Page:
Joann Peters, 18, is an attractive young woman, not overly endowed in the brains department, who was graduated a few weeks ago from her small-town high school. She has no great interest in college and no funds for tuition. She is living at home with her mother and a younger brother. Her mother earns $9,360 a year as an ironer in a local laundry.

James Kennon, 41, is manager of the Steamboat restaurant at 23rd and Main streets. His franchised fast-food operation is in heavy competition with the Sizzlin' Steak and the Happy Crab. Kennon works seven days a week, but his food costs are rising and his rent just went up. In slow weeks he has a tough time meeting his payroll.

The Steamboat now employs 10 persons per shift at the minimum wage of $3.35 an hour and two others at $4 an hour. This figures out to labor costs of $41.50 an hour or $332 for an eight-hour shift. He really could use an 11th worker to clear tables and wash dishes, but he hesitates to add to his payroll when his margin of profit is so small.

Very well. Joann Peters and James Kennon, meet Sen. Edward Kennedy. The gentleman from Massachusetts is about to complicate your lives. He and Rep. Augustus Hawkins (D-Calif.) are pushing hard for a bill to increase the minimum hourly wage in 1988 from $3.35 to $3.85. It would mandate a minimum of $4.65 in 1990.

Joann would like to work at the Steamboat. Jim Kennon would like to hire Joann. This would be her first job, and there's an opening on the floor. She's good-hearted but a little careless; she needs the experience of holding a job and showing up on time. All of us know such Joanns.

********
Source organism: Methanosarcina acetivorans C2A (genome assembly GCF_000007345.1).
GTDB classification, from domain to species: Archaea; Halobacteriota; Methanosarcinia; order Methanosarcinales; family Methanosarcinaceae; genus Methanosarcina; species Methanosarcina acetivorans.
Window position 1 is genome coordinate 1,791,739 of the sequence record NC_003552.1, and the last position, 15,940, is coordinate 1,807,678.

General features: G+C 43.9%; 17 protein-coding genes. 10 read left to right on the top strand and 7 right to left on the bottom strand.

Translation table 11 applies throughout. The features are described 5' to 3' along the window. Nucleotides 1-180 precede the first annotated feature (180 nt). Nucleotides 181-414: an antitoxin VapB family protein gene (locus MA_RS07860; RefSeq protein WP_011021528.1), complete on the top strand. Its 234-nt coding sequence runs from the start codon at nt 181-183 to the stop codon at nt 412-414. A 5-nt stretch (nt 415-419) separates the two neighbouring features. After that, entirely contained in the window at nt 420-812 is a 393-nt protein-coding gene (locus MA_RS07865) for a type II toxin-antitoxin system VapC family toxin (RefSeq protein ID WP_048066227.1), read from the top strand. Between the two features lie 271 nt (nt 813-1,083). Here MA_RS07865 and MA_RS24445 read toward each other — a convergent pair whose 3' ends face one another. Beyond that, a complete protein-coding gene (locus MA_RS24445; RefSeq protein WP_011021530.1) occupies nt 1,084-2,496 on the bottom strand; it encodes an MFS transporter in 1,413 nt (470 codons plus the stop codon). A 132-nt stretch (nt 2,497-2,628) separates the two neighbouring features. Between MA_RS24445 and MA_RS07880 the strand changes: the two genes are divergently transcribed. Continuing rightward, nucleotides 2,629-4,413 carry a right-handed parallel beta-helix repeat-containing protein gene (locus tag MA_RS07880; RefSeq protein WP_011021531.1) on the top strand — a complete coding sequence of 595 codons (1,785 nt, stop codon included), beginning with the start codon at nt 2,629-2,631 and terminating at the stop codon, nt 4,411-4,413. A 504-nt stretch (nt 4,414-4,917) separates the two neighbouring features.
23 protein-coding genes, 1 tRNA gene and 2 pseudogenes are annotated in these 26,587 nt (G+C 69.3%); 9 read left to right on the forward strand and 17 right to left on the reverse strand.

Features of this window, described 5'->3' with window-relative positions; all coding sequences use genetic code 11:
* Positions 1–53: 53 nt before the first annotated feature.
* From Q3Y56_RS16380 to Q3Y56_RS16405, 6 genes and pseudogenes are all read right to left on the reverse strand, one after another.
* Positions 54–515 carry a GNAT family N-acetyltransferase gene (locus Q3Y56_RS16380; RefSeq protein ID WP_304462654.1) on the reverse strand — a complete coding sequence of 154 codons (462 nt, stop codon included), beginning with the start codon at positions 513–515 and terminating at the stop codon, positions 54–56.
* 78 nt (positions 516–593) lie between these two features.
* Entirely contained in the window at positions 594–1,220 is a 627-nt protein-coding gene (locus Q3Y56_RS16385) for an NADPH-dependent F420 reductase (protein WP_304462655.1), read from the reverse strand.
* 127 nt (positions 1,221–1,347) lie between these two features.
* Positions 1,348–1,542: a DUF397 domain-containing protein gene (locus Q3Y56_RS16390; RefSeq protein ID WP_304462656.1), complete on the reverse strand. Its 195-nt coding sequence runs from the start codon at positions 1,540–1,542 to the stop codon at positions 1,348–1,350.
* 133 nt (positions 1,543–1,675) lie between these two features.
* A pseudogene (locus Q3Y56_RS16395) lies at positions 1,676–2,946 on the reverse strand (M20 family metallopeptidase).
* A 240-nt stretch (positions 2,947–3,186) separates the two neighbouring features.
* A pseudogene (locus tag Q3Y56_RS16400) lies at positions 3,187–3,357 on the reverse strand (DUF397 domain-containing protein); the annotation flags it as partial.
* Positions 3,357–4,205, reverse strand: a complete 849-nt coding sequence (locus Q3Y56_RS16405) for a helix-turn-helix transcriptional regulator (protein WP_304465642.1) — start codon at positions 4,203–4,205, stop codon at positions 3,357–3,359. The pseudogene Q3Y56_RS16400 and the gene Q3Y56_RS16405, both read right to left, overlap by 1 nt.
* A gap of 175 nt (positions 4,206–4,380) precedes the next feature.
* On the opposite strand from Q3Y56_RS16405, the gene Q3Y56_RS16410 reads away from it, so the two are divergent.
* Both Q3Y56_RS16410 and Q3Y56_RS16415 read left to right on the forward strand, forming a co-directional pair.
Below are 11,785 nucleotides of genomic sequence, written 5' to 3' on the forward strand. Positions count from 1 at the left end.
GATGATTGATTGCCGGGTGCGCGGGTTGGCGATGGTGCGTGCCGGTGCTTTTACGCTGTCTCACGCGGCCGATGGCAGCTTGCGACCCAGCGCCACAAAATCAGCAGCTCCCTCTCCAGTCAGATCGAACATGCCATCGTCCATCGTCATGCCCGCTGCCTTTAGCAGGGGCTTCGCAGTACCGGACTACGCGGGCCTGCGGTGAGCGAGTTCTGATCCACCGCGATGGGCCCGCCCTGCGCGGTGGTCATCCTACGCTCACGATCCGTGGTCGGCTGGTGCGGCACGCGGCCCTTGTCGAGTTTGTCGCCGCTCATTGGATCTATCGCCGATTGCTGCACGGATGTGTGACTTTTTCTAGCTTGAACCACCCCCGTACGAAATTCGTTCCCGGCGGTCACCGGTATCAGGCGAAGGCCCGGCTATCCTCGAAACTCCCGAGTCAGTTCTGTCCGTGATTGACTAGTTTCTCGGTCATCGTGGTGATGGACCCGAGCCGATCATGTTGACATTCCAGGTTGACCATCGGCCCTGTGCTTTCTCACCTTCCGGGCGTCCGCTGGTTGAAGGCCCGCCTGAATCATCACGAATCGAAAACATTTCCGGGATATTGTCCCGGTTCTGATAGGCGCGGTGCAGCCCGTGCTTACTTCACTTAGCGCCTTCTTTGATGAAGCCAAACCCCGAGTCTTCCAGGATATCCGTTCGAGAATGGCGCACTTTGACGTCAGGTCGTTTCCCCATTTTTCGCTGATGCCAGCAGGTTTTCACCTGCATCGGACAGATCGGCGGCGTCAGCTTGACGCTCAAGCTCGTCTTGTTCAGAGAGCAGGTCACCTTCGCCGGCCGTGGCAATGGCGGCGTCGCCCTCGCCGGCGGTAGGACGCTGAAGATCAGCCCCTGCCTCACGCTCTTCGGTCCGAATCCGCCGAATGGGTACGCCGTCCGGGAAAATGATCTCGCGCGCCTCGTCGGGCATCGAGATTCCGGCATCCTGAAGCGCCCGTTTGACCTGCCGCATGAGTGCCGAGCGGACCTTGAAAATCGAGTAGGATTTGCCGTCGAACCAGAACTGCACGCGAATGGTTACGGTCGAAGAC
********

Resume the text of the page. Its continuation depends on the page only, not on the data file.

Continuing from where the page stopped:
But this is how Jim Kennon looks at it: the Kennedy-Hawkins bill would require him to pay his 10 lowest-level employees $3.85 an hour, or $38.50 per hour. The two cooks would have to be raised to $4.50 an hour to preserve a reasonable differential. If he keeps everyone employed, he is now looking at labor costs of $380 a shift, two shifts a day, compared with his present $332 a shift. He is looking at added labor costs of $35,000 a year, with no increase in productivity or service.

Goodbye, Joann, and tough luck, kid. Instead of 10 full-time hired hands at $3.35, Kennon will hire eight persons full-time and one to work six hours a shift at the required $3.85. Assuming the raise of 50 cents an hour for the cooks, the Steamboat will now have labor costs of $341.50 per shift. The manager will be spending roughly $7,000 more a year for labor; he will have nothing to show for it, and Joann will be just kind of, you know, hanging around home.

The example is hypothetical, of course, but this is how the real world works. In the idealistic world of Kennedy and Hawkins, an increase in the statutory minimum wage is a great thing for the poor folks. Don't you believe it. Every study that has been made of the economic ''benefits'' of a higher minimum wage demonstrates that an increase harms the very class of unskilled workers it is intended to help.

Who are these workers on minimum wage? The Department of Labor says there are about 5 million of them, of whom 3 million are in the 16-to-24 age bracket. Nearly 40 percent are teen-agers. Two-thirds are women. Only about 1.7 million work full-time; the rest work part-time.

For the great majority, a minimum-wage job is their first job. It's the bottom rung for persons who lack higher education and sophisticated skills. Clearing tables at the Steamboat may not sound like much, but it marks the beginning of real-world responsibility. Here the willing Joanns have an opportunity to earn an honest wage, to acquire experience, and to demonstrate to the Jim Kennons that they have the ambition and the personality to move up.

Kennedy and Hawkins, with the very best intentions, suppose that a higher minimum wage will reduce welfare costs and lower the number of families at the so-called poverty level. No evidence supports this surmise. On the contrary, for every increase of 10 percent in the minimum wage, we may anticipate a loss of 80,000 to 240,000 jobs for teen-agers.

Grammarians define an ''oxymoron'' as a combination of contradictory words. The example usually given is ''cruel kindness.'' That says all that needs to be said of the Kennedy-Hawkins bill.